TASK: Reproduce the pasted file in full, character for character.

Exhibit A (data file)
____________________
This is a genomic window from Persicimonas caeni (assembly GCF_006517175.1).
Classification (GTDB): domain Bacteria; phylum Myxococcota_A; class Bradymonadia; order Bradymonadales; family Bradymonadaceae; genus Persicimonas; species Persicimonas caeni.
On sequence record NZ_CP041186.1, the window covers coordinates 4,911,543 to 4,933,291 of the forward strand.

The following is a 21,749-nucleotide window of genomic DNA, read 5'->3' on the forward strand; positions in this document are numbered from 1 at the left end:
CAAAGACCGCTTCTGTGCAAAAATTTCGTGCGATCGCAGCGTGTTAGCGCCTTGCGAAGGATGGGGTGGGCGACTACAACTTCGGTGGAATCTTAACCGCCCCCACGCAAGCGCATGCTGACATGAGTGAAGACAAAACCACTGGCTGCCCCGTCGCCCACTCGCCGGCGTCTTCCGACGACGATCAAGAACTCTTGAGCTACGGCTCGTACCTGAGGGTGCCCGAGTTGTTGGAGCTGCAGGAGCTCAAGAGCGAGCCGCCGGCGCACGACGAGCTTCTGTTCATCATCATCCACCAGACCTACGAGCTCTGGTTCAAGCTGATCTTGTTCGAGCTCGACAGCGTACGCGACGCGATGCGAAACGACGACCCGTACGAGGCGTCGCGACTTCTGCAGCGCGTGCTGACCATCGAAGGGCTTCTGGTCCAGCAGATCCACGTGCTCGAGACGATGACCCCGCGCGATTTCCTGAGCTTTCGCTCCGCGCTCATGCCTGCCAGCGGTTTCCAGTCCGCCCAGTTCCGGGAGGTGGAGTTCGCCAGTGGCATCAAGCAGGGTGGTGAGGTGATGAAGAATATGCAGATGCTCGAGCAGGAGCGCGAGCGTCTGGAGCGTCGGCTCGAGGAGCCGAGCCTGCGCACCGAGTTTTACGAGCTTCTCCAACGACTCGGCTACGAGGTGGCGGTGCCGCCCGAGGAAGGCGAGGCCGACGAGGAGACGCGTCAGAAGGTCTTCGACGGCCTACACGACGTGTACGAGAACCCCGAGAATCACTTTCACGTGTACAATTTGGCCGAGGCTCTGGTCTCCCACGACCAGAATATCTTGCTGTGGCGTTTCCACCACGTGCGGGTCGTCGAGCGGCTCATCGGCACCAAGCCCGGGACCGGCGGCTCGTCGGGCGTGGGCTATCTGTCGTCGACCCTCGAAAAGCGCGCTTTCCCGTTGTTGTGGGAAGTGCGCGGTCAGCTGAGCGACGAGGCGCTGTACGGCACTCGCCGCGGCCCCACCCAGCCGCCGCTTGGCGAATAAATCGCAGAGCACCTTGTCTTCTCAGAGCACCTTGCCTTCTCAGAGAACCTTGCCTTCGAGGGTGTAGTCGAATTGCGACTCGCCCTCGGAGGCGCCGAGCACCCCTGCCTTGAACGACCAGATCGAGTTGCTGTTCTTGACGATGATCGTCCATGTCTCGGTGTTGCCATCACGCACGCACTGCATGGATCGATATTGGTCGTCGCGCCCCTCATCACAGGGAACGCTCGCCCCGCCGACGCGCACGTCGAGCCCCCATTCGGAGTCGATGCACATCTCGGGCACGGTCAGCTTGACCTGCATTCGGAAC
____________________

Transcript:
This is a genomic window from Persicimonas caeni (assembly GCF_006517175.1).
Classification (GTDB): domain Bacteria; phylum Myxococcota_A; class Bradymonadia; order Bradymonadales; family Bradymonadaceae; genus Persicimonas; species Persicimonas caeni.
On sequence record NZ_CP041186.1, the window covers coordinates 4,911,543 to 4,933,291 of the forward strand.

The following is a 21,749-nucleotide window of genomic DNA, read 5'->3' on the forward strand; positions in this document are numbered from 1 at the left end:
CAAAGACCGCTTCTGTGCAAAAATTTCGTGCGATCGCAGCGTGTTAGCGCCTTGCGAAGGATGGGGTGGGCGACTACAACTTCGGTGGAATCTTAACCGCCCCCACGCAAGCGCATGCTGACATGAGTGAAGACAAAACCACTGGCTGCCCCGTCGCCCACTCGCCGGCGTCTTCCGACGACGATCAAGAACTCTTGAGCTACGGCTCGTACCTGAGGGTGCCCGAGTTGTTGGAGCTGCAGGAGCTCAAGAGCGAGCCGCCGGCGCACGACGAGCTTCTGTTCATCATCATCCACCAGACCTACGAGCTCTGGTTCAAGCTGATCTTGTTCGAGCTCGACAGCGTACGCGACGCGATGCGAAACGACGACCCGTACGAGGCGTCGCGACTTCTGCAGCGCGTGCTGACCATCGAAGGGCTTCTGGTCCAGCAGATCCACGTGCTCGAGACGATGACCCCGCGCGATTTCCTGAGCTTTCGCTCCGCGCTCATGCCTGCCAGCGGTTTCCAGTCCGCCCAGTTCCGGGAGGTGGAGTTCGCCAGTGGCATCAAGCAGGGTGGTGAGGTGATGAAGAATATGCAGATGCTCGAGCAGGAGCGCGAGCGTCTGGAGCGTCGGCTCGAGGAGCCGAGCCTGCGCACCGAGTTTTACGAGCTTCTCCAACGACTCGGCTACGAGGTGGCGGTGCCGCCCGAGGAAGGCGAGGCCGACGAGGAGACGCGTCAGAAGGTCTTCGACGGCCTACACGACGTGTACGAGAACCCCGAGAATCACTTTCACGTGTACAATTTGGCCGAGGCTCTGGTCTCCCACGACCAGAATATCTTGCTGTGGCGTTTCCACCACGTGCGGGTCGTCGAGCGGCTCATCGGCACCAAGCCCGGGACCGGCGGCTCGTCGGGCGTGGGCTATCTGTCGTCGACCCTCGAAAAGCGCGCTTTCCCGTTGTTGTGGGAAGTGCGCGGTCAGCTGAGCGACGAGGCGCTGTACGGCACTCGCCGCGGCCCCACCCAGCCGCCGCTTGGCGAATAAATCGCAGAGCACCTTGTCTTCTCAGAGCACCTTGCCTTCTCAGAGAACCTTGCCTTCGAGGGTGTAGTCGAATTGCGACTCGCCCTCGGAGGCGCCGAGCACCCCTGCCTTGAACGACCAGATCGAGTTGCTGTTCTTGACGATGATCGTCCATGTCTCGGTGTTGCCATCACGCACGCACTGCATGGATCGATATTGGTCGTCGCGCCCCTCATCACAGGGAACGCTCGCCCCGCCGACGCGCACGTCGAGCCCCCATTCGGAGTCGATGCACATCTCGGGCACGGTCAGCTTGACCTGCATTCGGAAC